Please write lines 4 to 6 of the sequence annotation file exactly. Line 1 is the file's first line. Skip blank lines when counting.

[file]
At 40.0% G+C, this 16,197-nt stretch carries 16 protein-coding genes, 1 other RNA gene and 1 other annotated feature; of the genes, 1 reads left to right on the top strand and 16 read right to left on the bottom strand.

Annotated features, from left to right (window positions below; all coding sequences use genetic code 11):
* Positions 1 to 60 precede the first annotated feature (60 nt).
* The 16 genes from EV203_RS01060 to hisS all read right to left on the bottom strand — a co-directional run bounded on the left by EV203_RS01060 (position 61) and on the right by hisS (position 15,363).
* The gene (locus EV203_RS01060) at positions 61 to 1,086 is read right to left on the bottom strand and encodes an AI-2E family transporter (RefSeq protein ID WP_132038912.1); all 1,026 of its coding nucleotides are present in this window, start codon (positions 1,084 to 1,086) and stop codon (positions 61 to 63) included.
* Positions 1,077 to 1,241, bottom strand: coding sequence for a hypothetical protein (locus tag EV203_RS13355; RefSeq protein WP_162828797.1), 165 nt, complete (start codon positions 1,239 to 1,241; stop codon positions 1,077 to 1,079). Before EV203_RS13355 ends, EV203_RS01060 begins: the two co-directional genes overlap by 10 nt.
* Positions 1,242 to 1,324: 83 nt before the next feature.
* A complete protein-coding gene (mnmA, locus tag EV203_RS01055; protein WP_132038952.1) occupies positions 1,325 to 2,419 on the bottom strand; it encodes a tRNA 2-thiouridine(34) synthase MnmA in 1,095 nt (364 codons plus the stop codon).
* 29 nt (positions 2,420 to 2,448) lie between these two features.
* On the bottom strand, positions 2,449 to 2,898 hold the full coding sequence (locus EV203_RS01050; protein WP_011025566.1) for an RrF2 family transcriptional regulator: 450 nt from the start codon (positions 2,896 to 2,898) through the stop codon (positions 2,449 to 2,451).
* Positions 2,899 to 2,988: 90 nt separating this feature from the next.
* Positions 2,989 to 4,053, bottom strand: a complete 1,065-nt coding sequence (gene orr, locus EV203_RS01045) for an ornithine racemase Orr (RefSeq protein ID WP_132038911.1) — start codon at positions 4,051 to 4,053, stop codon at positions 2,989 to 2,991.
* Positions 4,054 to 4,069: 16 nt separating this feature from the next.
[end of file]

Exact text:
* The 16 genes from EV203_RS01060 to hisS all read right to left on the bottom strand — a co-directional run bounded on the left by EV203_RS01060 (position 61) and on the right by hisS (position 15,363).
* The gene (locus EV203_RS01060) at positions 61 to 1,086 is read right to left on the bottom strand and encodes an AI-2E family transporter (RefSeq protein ID WP_132038912.1); all 1,026 of its coding nucleotides are present in this window, start codon (positions 1,084 to 1,086) and stop codon (positions 61 to 63) included.
* Positions 1,077 to 1,241, bottom strand: coding sequence for a hypothetical protein (locus tag EV203_RS13355; RefSeq protein WP_162828797.1), 165 nt, complete (start codon positions 1,239 to 1,241; stop codon positions 1,077 to 1,079). Before EV203_RS13355 ends, EV203_RS01060 begins: the two co-directional genes overlap by 10 nt.